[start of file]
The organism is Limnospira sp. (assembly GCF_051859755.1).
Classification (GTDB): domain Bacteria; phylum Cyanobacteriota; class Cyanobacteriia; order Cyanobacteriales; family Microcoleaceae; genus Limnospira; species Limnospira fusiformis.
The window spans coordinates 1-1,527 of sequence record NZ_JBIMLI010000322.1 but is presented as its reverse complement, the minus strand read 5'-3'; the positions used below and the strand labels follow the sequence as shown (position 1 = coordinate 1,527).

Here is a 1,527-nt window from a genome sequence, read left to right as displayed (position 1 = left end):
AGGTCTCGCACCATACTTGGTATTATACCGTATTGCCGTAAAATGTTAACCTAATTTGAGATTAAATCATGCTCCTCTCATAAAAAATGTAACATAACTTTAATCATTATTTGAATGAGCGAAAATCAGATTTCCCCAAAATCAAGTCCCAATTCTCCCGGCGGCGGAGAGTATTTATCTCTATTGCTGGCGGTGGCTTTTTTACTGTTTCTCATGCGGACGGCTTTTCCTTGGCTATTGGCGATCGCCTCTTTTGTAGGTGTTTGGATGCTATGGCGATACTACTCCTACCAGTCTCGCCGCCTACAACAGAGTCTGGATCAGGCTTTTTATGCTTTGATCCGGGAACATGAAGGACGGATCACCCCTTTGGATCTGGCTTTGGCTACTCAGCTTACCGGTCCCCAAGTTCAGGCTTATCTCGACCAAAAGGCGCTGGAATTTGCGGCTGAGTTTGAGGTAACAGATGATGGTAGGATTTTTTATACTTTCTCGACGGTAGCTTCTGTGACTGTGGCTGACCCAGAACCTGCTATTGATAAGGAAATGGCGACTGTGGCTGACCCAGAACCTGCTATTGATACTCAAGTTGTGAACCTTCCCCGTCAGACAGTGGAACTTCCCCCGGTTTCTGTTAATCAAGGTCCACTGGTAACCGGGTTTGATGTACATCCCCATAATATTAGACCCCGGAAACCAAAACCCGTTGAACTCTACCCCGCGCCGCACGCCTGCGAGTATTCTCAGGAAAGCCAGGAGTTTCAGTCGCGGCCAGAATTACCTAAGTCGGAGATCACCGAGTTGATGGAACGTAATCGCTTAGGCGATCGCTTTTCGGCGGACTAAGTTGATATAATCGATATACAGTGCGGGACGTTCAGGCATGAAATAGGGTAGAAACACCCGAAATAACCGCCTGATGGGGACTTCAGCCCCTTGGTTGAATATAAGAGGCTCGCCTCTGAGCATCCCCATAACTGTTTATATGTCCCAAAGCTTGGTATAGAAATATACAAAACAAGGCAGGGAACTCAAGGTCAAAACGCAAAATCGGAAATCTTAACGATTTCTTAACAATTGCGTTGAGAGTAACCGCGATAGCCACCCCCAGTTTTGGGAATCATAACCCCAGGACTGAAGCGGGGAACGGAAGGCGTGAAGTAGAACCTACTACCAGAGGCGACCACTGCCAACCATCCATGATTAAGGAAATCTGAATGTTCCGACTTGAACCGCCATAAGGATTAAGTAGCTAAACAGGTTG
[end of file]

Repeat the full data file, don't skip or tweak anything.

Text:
The organism is Limnospira sp. (assembly GCF_051859755.1).
Classification (GTDB): domain Bacteria; phylum Cyanobacteriota; class Cyanobacteriia; order Cyanobacteriales; family Microcoleaceae; genus Limnospira; species Limnospira fusiformis.
The window spans coordinates 1-1,527 of sequence record NZ_JBIMLI010000322.1 but is presented as its reverse complement, the minus strand read 5'-3'; the positions used below and the strand labels follow the sequence as shown (position 1 = coordinate 1,527).

Here is a 1,527-nt window from a genome sequence, read left to right as displayed (position 1 = left end):
AGGTCTCGCACCATACTTGGTATTATACCGTATTGCCGTAAAATGTTAACCTAATTTGAGATTAAATCATGCTCCTCTCATAAAAAATGTAACATAACTTTAATCATTATTTGAATGAGCGAAAATCAGATTTCCCCAAAATCAAGTCCCAATTCTCCCGGCGGCGGAGAGTATTTATCTCTATTGCTGGCGGTGGCTTTTTTACTGTTTCTCATGCGGACGGCTTTTCCTTGGCTATTGGCGATCGCCTCTTTTGTAGGTGTTTGGATGCTATGGCGATACTACTCCTACCAGTCTCGCCGCCTACAACAGAGTCTGGATCAGGCTTTTTATGCTTTGATCCGGGAACATGAAGGACGGATCACCCCTTTGGATCTGGCTTTGGCTACTCAGCTTACCGGTCCCCAAGTTCAGGCTTATCTCGACCAAAAGGCGCTGGAATTTGCGGCTGAGTTTGAGGTAACAGATGATGGTAGGATTTTTTATACTTTCTCGACGGTAGCTTCTGTGACTGTGGCTGACCCAGAACCTGCTATTGATAAGGAAATGGCGACTGTGGCTGACCCAGAACCTGCTATTGATACTCAAGTTGTGAACCTTCCCCGTCAGACAGTGGAACTTCCCCCGGTTTCTGTTAATCAAGGTCCACTGGTAACCGGGTTTGATGTACATCCCCATAATATTAGACCCCGGAAACCAAAACCCGTTGAACTCTACCCCGCGCCGCACGCCTGCGAGTATTCTCAGGAAAGCCAGGAGTTTCAGTCGCGGCCAGAATTACCTAAGTCGGAGATCACCGAGTTGATGGAACGTAATCGCTTAGGCGATCGCTTTTCGGCGGACTAAGTTGATATAATCGATATACAGTGCGGGACGTTCAGGCATGAAATAGGGTAGAAACACCCGAAATAACCGCCTGATGGGGACTTCAGCCCCTTGGTTGAATATAAGAGGCTCGCCTCTGAGCATCCCCATAACTGTTTATATGTCCCAAAGCTTGGTATAGAAATATACAAAACAAGGCAGGGAACTCAAGGTCAAAACGCAAAATCGGAAATCTTAACGATTTCTTAACAATTGCGTTGAGAGTAACCGCGATAGCCACCCCCAGTTTTGGGAATCATAACCCCAGGACTGAAGCGGGGAACGGAAGGCGTGAAGTAGAACCTACTACCAGAGGCGACCACTGCCAACCATCCATGATTAAGGAAATCTGAATGTTCCGACTTGAACCGCCATAAGGATTAAGTAGCTAAACAGGTTG